In a game played on Ash Wednesday, five bloody brawls broke out. For each, the crowd leaped to its feet, screaming delightedly. Little boys pressed their faces against the glass, and a mother holding her tiny daughter jostled for position with a security guard.
No IceGators player is more beloved than good-natured pugilist Rob McCaig, who amassed 512 penalty minutes in 58 games this season, and whose nickname, Ribs, identifies the part of an opponent's anatomy that he prefers to pummel. McCaig, who grew up in Alberta, says he and some teammates might stick around when the season ends. "Shoot, if the boys don't have fun in Lafayette, I don't know where they'll have fun," says McCaig, 24. "You've got the swamps and the hunting, and the people are crazy."
Indications are that IceGators euphoria will continue. The team is on its way to tripling this year's season-ticket base of 1,600, and the possible addition of an ECHL team in Baton Rouge next season could spawn a rich rivalry. On sunny days dozens of youngsters play roller hockey in regional youth leagues and in the Cajundome parking lot. Since September the arena has been opening its doors to recreational ice skaters, and the daily sessions are nearly always full.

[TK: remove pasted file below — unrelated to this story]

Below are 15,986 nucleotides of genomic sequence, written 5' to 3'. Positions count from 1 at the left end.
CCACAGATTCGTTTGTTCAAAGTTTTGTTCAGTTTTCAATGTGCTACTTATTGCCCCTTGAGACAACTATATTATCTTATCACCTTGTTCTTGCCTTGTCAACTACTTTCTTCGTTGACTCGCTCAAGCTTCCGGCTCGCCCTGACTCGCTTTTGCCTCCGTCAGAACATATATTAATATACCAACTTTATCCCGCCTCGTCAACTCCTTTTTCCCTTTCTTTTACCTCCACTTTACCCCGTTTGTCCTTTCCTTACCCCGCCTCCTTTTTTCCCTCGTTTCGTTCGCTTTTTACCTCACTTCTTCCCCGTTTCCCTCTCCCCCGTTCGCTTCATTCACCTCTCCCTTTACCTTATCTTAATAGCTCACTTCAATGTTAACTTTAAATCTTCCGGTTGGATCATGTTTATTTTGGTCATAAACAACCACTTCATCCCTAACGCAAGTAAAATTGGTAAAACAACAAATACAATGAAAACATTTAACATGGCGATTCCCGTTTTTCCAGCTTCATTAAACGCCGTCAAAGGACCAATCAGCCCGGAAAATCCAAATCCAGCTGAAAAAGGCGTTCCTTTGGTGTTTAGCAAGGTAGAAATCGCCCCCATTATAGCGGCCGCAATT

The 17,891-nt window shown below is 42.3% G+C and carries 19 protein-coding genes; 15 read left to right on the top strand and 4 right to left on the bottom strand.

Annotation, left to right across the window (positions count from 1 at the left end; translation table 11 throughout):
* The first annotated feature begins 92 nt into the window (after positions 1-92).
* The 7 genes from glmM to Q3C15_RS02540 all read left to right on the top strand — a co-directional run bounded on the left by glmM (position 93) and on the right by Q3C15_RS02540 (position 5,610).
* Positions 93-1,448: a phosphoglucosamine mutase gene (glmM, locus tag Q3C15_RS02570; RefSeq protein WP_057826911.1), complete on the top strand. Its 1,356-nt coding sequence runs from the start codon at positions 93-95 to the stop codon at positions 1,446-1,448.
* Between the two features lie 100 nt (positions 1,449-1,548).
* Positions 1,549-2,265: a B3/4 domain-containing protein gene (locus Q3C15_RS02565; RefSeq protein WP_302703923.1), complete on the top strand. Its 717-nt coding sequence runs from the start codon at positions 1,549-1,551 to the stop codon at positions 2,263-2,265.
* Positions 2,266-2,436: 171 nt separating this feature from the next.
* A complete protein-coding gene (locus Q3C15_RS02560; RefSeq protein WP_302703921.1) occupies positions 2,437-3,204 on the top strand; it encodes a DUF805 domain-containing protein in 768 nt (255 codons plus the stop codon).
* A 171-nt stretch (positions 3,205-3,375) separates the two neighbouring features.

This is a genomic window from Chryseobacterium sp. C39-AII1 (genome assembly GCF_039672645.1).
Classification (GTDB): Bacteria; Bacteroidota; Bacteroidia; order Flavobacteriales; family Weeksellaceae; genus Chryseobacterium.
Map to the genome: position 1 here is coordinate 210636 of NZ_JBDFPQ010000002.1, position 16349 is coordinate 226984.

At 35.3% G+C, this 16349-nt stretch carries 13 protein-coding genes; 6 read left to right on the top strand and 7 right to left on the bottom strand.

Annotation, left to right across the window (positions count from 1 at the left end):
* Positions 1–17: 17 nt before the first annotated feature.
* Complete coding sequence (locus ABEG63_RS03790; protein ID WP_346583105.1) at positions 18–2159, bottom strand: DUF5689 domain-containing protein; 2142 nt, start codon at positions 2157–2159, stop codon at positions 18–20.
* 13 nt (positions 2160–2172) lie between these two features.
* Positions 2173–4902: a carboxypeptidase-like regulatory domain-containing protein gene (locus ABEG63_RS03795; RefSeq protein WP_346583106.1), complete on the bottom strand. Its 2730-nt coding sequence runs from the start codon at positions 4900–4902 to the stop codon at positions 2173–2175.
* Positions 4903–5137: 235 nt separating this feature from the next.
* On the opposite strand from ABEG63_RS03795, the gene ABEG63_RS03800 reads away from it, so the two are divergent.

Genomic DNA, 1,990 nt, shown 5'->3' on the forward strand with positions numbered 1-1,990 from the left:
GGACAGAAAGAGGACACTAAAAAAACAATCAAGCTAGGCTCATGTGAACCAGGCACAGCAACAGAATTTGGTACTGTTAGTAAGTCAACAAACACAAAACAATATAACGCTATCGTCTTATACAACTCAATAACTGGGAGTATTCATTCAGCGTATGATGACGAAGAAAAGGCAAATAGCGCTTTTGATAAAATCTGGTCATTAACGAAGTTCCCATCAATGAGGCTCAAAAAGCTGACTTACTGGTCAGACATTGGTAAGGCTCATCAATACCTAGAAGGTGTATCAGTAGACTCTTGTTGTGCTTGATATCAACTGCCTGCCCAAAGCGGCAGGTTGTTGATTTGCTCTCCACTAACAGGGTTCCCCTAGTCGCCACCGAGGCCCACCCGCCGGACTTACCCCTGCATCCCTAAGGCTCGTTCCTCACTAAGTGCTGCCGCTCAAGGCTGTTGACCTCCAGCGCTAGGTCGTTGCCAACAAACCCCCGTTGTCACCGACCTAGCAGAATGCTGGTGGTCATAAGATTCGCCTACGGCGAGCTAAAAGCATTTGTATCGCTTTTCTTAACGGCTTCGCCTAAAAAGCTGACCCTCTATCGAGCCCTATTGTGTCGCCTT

Among hockey devotees, one often hears the lighthearted contention that Canadians carry a passion for the sport in their genes. Now consider the fact that Lafayette's Cajuns descend from Acadians who were shipped south from Nova Scotia in the late 1700s. Could it be that the hockey gene, latent for 200 years, has now expressed itself among the transplanted Acadians? "I don't know if that's it or not," says McCaig. "But there's no doubt these people have something in their blood."